Factors of Reclamation Success at the Lignite Strip-Mined Land in Northern Greece
The adverse ecological conditions at the lignite mines of Ptolemaida make the landscape reclamation difficult. The naturally established vegetation and soil properties were studied prior to reclamation. Various forest species were planted to assess the afforestation potential. The natural vegetation was heterogeneous but can be used for the analysis of the site. The soil of the spoil heaps was heterogeneous with unfavourable physicochemical properties. Surface soil temperature was still 24ºC higher in bare soil than in soil covered with vegetation. The most successful species of the afforestation trial were Robinia pseudoacacia and Cedrus atlantica. Covering of fly ash spoils with topsoil presented poor results, while sewage sludge gave a favorable amelioration response in areas with high fly ash content. Topsoil from older stands was the suggested method to establish Robinia pseudoacacia. Reclamation success was dependent on appropriate planning; thus, the new landscape had to be designed in harmony with the surrounding landscape before the start of the mining activity.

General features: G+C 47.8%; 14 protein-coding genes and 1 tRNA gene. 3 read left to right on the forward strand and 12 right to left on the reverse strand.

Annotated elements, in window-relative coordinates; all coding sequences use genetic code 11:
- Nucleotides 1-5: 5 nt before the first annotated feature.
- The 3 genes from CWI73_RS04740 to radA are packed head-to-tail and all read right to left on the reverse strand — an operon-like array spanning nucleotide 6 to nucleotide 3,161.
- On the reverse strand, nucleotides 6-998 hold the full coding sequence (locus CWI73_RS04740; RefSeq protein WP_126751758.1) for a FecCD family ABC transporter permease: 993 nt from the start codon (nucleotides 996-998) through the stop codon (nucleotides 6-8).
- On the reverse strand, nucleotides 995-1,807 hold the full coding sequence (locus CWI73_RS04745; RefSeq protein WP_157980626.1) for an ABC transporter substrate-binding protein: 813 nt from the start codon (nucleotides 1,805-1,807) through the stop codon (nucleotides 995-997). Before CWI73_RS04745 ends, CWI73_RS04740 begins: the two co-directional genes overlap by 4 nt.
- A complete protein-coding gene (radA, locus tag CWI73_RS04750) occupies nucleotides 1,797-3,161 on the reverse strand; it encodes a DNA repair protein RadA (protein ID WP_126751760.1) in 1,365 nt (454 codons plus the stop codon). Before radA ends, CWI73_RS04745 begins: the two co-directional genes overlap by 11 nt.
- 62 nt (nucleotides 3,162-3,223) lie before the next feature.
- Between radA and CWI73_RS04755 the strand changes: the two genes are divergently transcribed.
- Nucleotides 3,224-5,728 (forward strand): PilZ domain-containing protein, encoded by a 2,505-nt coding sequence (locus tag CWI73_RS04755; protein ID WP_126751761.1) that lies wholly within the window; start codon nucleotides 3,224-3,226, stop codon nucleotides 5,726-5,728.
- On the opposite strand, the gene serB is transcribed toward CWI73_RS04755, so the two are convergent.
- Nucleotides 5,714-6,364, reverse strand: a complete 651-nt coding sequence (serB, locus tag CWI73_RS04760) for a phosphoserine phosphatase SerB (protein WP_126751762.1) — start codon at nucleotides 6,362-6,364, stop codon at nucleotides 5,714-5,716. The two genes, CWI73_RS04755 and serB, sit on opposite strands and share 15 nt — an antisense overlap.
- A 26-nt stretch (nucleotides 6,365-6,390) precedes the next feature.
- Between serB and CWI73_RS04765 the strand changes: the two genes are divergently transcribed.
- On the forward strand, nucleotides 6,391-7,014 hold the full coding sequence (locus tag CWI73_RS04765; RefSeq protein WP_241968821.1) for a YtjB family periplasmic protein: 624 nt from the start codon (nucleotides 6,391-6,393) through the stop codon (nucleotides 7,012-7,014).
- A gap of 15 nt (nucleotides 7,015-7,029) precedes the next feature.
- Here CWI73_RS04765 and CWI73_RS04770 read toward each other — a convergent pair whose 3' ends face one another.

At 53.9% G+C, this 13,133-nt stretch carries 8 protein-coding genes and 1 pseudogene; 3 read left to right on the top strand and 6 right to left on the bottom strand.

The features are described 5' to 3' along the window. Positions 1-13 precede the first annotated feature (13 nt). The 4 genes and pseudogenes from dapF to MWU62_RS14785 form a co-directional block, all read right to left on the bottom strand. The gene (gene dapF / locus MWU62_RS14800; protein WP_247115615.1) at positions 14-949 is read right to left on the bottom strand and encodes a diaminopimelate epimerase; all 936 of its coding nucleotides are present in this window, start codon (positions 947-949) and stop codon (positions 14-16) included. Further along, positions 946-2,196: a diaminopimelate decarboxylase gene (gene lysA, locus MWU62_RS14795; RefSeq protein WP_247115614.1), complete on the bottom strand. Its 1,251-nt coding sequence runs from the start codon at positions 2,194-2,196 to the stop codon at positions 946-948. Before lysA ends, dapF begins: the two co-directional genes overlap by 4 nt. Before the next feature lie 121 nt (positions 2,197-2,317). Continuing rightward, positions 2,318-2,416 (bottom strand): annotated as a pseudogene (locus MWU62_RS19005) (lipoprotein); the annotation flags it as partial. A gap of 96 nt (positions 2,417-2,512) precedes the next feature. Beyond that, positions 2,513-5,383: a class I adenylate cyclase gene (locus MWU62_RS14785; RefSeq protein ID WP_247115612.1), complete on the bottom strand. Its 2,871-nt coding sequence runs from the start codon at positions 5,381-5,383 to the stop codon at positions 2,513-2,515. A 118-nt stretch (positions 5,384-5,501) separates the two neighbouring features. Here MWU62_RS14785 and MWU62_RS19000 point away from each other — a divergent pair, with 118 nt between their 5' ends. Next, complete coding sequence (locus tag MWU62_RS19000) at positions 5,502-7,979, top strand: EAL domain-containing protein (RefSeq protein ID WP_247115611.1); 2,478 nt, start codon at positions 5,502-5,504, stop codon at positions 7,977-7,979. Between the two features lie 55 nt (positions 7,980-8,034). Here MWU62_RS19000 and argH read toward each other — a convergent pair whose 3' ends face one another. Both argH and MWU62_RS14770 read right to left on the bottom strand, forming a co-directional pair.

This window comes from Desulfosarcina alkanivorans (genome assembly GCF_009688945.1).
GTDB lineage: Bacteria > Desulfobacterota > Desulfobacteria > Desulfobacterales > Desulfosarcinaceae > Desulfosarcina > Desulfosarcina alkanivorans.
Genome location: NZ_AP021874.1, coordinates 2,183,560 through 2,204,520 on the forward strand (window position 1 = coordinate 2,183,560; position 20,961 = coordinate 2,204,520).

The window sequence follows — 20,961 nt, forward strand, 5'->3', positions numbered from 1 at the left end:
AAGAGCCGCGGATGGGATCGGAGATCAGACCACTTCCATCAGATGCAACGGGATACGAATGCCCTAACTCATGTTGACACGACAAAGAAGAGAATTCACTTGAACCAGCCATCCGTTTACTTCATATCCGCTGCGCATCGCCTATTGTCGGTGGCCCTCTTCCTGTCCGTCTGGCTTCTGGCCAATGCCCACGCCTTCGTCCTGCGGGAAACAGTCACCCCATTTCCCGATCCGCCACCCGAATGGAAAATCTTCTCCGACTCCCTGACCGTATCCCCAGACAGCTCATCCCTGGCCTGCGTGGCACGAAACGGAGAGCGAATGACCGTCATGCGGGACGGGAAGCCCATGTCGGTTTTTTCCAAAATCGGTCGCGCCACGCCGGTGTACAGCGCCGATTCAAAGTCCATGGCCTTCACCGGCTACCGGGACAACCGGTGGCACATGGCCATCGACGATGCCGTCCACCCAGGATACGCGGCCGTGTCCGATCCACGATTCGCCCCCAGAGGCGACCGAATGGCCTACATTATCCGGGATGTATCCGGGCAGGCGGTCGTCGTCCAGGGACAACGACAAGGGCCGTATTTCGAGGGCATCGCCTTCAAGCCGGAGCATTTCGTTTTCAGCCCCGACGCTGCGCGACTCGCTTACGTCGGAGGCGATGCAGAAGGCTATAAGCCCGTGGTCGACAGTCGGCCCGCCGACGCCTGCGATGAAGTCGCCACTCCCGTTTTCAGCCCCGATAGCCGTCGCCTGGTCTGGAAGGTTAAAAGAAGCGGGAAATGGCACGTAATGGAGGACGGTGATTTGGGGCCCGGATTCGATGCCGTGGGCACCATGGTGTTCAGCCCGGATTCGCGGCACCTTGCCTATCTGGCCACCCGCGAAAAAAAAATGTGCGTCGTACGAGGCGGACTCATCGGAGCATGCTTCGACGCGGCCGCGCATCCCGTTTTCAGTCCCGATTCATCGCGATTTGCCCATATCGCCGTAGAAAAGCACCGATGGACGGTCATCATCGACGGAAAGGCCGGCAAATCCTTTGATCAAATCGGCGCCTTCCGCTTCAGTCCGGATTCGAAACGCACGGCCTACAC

Volume (Year): 1 (2013)
Issue (Month): 2 ()
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- Duque, José & Panagopoulos, Thomas, 2010. "Urban Planning throughout environmental quality and human well-being," Spatial and Organizational Dynamics Discussion Papers 2010-5, CIEO-Research Centre for Spatial and Organizational Dynamics, University of Algarve.
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